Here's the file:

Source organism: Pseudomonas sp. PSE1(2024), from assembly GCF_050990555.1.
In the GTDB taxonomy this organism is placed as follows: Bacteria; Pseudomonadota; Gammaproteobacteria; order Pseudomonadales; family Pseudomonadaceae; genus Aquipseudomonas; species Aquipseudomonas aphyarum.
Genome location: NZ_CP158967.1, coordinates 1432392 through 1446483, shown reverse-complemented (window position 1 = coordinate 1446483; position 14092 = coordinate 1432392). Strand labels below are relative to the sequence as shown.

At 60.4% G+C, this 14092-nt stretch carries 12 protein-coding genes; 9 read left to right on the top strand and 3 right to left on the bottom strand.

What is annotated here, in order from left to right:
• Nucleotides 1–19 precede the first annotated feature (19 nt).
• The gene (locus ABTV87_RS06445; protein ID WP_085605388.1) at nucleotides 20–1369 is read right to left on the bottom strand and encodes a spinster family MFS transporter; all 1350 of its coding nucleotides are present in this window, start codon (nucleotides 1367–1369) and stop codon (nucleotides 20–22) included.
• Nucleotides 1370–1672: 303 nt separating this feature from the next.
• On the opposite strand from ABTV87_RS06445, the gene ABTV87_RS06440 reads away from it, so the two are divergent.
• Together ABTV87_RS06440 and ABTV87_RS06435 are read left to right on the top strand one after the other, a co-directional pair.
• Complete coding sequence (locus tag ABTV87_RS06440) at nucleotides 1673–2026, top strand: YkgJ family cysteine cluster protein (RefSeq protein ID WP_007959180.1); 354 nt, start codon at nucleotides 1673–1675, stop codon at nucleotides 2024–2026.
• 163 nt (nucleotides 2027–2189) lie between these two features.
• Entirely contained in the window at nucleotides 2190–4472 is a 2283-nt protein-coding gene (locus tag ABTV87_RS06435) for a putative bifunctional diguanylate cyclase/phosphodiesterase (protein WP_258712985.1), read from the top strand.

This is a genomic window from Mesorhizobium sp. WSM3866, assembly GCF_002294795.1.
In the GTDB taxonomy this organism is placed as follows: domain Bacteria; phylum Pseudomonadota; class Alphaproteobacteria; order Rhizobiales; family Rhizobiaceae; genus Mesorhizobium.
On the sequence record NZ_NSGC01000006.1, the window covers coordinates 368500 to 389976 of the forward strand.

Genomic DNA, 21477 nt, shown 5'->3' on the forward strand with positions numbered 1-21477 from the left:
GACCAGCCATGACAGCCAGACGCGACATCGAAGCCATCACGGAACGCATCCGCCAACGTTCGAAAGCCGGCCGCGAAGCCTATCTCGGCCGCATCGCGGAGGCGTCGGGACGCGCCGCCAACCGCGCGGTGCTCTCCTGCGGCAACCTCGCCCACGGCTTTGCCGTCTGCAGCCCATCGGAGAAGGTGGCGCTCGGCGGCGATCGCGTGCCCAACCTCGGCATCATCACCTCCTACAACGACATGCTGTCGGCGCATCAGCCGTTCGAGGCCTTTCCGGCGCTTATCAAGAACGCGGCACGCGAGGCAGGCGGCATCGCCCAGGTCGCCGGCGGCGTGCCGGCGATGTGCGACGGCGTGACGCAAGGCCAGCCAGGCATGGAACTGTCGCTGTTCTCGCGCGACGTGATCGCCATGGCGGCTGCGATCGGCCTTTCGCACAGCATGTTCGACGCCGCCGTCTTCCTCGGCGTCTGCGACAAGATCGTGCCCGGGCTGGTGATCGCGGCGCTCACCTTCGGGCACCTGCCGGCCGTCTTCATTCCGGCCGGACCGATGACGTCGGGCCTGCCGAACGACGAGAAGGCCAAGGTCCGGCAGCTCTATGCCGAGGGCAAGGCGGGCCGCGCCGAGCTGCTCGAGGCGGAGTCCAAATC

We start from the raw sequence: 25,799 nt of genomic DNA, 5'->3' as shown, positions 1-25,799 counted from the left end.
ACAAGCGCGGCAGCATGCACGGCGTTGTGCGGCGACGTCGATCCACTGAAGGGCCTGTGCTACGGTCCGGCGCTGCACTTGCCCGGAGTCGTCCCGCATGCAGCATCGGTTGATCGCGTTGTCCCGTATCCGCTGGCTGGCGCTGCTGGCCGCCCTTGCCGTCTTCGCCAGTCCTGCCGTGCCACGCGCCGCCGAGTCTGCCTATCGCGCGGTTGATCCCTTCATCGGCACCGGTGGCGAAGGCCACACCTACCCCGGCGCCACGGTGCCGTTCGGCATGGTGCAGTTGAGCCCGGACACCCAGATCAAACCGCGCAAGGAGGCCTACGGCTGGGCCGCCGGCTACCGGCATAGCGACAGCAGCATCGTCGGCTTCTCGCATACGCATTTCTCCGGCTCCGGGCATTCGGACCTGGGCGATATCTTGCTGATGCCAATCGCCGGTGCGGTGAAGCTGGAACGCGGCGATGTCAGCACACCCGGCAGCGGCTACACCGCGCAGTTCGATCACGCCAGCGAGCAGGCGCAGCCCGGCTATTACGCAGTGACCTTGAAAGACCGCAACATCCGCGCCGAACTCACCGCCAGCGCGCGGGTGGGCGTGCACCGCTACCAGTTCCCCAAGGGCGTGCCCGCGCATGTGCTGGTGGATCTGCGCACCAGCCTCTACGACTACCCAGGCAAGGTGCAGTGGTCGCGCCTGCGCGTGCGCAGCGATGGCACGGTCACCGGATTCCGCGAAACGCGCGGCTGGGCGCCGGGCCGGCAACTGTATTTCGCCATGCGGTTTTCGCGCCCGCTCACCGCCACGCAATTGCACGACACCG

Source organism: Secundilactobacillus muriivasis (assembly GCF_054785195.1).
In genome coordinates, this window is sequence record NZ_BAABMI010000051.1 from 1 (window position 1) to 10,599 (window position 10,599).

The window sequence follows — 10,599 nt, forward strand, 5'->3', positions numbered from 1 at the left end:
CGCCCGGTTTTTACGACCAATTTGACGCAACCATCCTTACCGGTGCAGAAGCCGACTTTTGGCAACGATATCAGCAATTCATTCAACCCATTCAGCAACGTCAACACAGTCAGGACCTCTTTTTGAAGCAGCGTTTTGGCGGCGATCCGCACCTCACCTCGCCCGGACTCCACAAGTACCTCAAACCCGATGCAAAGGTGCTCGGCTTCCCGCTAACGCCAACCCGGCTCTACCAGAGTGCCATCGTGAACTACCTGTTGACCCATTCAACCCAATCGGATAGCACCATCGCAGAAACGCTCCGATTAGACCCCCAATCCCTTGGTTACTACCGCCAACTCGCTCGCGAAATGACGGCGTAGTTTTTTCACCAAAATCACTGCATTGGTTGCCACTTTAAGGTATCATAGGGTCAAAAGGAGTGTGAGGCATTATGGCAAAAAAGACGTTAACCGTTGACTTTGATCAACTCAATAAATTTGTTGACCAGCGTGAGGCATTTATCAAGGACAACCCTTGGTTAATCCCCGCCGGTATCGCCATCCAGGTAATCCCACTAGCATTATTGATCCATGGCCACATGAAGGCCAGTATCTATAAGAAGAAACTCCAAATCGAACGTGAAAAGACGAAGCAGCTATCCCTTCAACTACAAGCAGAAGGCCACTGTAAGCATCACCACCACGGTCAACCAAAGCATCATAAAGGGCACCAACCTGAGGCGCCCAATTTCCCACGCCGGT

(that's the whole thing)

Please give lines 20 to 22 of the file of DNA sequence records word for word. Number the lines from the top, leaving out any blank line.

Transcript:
ACAAGCGCGGCAGCATGCACGGCGTTGTGCGGCGACGTCGATCCACTGAAGGGCCTGTGCTACGGTCCGGCGCTGCACTTGCCCGGAGTCGTCCCGCATGCAGCATCGGTTGATCGCGTTGTCCCGTATCCGCTGGCTGGCGCTGCTGGCCGCCCTTGCCGTCTTCGCCAGTCCTGCCGTGCCACGCGCCGCCGAGTCTGCCTATCGCGCGGTTGATCCCTTCATCGGCACCGGTGGCGAAGGCCACACCTACCCCGGCGCCACGGTGCCGTTCGGCATGGTGCAGTTGAGCCCGGACACCCAGATCAAACCGCGCAAGGAGGCCTACGGCTGGGCCGCCGGCTACCGGCATAGCGACAGCAGCATCGTCGGCTTCTCGCATACGCATTTCTCCGGCTCCGGGCATTCGGACCTGGGCGATATCTTGCTGATGCCAATCGCCGGTGCGGTGAAGCTGGAACGCGGCGATGTCAGCACACCCGGCAGCGGCTACACCGCGCAGTTCGATCACGCCAGCGAGCAGGCGCAGCCCGGCTATTACGCAGTGACCTTGAAAGACCGCAACATCCGCGCCGAACTCACCGCCAGCGCGCGGGTGGGCGTGCACCGCTACCAGTTCCCCAAGGGCGTGCCCGCGCATGTGCTGGTGGATCTGCGCACCAGCCTCTACGACTACCCAGGCAAGGTGCAGTGGTCGCGCCTGCGCGTGCGCAGCGATGGCACGGTCACCGGATTCCGCGAAACGCGCGGCTGGGCGCCGGGCCGGCAACTGTATTTCGCCATGCGGTTTTCGCGCCCGCTCACCGCCACGCAATTGCACGACACCG

Source organism: Secundilactobacillus muriivasis (assembly GCF_054785195.1).
In genome coordinates, this window is sequence record NZ_BAABMI010000051.1 from 1 (window position 1) to 10,599 (window position 10,599).